30 seconds rating
The GTi11 is Beelink’s most powerful Intel-based mini PC and it struggles to tip the price-performance ratio favorably towards it, mainly because it doesn’t offer the only major advantage an Intel platform can currently offer, Thunderbolt 4 Simple. said, Beelink’s AMD-based workstations offer much more bang for the buck, albeit at a slightly higher premium.
That doesn’t mean the GTi11 is a bad product, far from it. It’s powered by one of Intel’s fastest quad-core mobile processors, has a generous amount of memory and storage plus some great features like dual 2.5GbE LAN ports, support for 8K video, a fingerprint reader, dual microphones and much more.
The problem is, Beelink offers the same PC for a small premium, but with an AMD Ryzen 9 4900H, a CPU that’s nearly twice as powerful as the Core i5 in the GTi 11, destroying it in most benchmarks. This makes it unlikely to be a best workstation (opens in new tab) list unless you are committed to using Intel.
Beelink GTi11: prices and availability
The Beelink GTi11 sells for $599 (opens in new tab) (about £480, UA$835) direct from the manufacturer’s website, this price does not include delivery, as well as postage and delivery charges which may be levied by customs and courier. There is only one configuration of the GTi11, one with 16GB of RAM and a 500GB SSD.
Beelink GTi11: Design
Beelink used the same reference system for the GTi as for the GTR4 and the GTR5 except the processor. Economies of scale matter at this end of the market, where margins are small. Not that it bothers us. This chassis is a well thought out; lots of holes for optimal air circulation, a blue metal finish to aid heat dissipation and the chamfered edges enhance the premium look of the product.
On the back are two Intel-powered 2.5GbE LAN ports, a barrel-type power connector, one HDMI 2.0 port, one full-size DisplayPort, two USB 3.0 and two USB 2.0 ports. The front houses the power button, a clear CMOS one, two USB 3.0 ports, an audio jack and a Type-C connector. We’re clearly disappointed by the lack of Thunderbolt 4 ports, which is a serious omission for such a promising platform.
At the top is the Beelink logo – which lights up when turned on – and a fingerprint scanner. At 120 x 168 x 39mm, the GTi was good compared to other NUC-style mini PCs that generally have a smaller footprint but a thicker profile.
Beelink GTi11: Hardware
CPU: Intel Core i5-1135G7
GPU: Iris Xe
Connectivity: Intel AX201
The Intel Core i5-1135G7 CPU at its heart is a popular choice for both mainstream laptops and mini PCs, especially since the Iris Xe GPU is significantly better than previous-generation models. It has four cores and eight threads, a fairly high TDP of 28W (which explains why there is enough active cooling in the GTi) and 8MB cache.
The rest are slightly different from the models we tested earlier that use the same chassis. Our test PC had 16GB of Kingston brand DDR4 3200 RAM (in dual channel mode) and 512GB SSD, a Kingston SA2000M8500G model. However, wireless connectivity is handled by Intel’s own AX201, which is limited to WiFi-6 and Bluetooth 5.1.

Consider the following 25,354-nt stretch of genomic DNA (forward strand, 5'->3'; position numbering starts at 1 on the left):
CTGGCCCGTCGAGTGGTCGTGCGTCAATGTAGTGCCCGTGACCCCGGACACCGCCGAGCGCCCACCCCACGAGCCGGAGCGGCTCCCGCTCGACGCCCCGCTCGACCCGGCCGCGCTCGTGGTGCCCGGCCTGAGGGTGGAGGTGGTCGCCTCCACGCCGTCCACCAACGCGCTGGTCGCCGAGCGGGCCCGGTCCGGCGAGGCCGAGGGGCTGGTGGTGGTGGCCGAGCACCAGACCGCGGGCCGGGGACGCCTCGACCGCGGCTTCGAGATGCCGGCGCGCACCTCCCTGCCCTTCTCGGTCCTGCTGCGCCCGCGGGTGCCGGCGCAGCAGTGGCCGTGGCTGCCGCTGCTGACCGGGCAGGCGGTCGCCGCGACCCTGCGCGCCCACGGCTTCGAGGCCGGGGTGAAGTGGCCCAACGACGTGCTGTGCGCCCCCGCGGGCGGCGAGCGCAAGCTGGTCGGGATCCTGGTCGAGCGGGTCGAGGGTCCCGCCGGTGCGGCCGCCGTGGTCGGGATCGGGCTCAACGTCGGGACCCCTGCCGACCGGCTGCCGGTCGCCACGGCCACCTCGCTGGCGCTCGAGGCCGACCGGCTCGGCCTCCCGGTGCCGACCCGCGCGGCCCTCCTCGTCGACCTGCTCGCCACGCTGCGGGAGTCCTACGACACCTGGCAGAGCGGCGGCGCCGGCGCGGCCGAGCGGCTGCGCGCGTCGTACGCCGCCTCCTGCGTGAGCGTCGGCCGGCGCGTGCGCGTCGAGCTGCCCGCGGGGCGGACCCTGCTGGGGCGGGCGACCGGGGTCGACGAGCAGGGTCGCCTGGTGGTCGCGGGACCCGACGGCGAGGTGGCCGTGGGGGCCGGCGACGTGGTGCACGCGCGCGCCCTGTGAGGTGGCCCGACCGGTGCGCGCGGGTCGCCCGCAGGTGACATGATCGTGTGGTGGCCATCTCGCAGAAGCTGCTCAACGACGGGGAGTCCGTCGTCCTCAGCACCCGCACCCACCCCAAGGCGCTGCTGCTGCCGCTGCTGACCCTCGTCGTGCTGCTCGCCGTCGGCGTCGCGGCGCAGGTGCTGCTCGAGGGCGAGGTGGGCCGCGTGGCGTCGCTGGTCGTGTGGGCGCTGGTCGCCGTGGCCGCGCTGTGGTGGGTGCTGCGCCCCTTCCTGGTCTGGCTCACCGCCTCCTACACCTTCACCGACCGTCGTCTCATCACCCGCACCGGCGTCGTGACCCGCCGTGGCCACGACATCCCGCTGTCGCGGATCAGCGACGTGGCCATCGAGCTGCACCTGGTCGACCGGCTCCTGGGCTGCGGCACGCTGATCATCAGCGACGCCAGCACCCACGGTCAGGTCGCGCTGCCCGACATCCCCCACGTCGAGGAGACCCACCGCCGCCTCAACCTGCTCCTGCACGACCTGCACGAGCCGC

It’s worth noting that the GTi, like its siblings, has generous internal expansion options. You can add a second SSD and a 2.5-inch SATA SSD/HDD. There aren’t many accessories in the box either; there is a wall power adapter, two HDMI cables, manuals and a wall bracket.
Beelink GTi11: Performance
The GTi’s overall performance is almost commendable. Don’t get me wrong, this little powerhouse will perform admirably with WIndows 11 Pro – the default operating system – especially since there’s no bloatware sucking the performance. But there’s only so much a quad-core processor can do, even with a pretty good GPU.
The Iris Xe proved to be more than a match for the Radeon GPU that comes with the Ryzen 7 4800U (as tested in the Beelink SER4) but that’s about it. It should be more than adequate for AAA games played at low resolutions (eg Full HD) on low settings.
The Intel Core i5-1135G7 is competitive with AMD’s 4xxx series when it comes to single-thread performance, but the latter pulls away easily on multi-thread. The storage subsystem performance was surprisingly good, outperforming the Kingston SNVS500G in the SER5 by a healthy 20 percent in Anvil Pro, a popular storage benchmark.
The lack of additional cores explains why it lags significantly behind Beelink’s other AMD-based offerings on Blender and Cinebench, both benchmarks that push the processor to its limits. Speaking of which, the fans are making themselves heard when under pressure, which was the case during the benchmarks.
Should I buy the Beelink GTi11?
Buy it if:
You want the closest alternative to an Intel NUC. This is probably the only reason why you want to buy this Intel based mini PC. That and probably if your budget can’t go beyond $599.
Don’t buy it if:
You are looking for a mini PC with the best value for money. Beelink and others offer better deals, thanks to the increased availability of faster AMD-based mini PCs at comparable prices.
The obvious rival of the GTi11 is the GTR4 (opens in new tab) which costs $40 more and offers nearly double the CPU performance. It really is a no-brainer, especially as it keeps the best bits (dual 2.5GbE LAN, fingerprint reader) and adds a few more (WiFi-6E, Bluetooth 5.2) as well as a 32GB option for those who need even more memory for their work processes.
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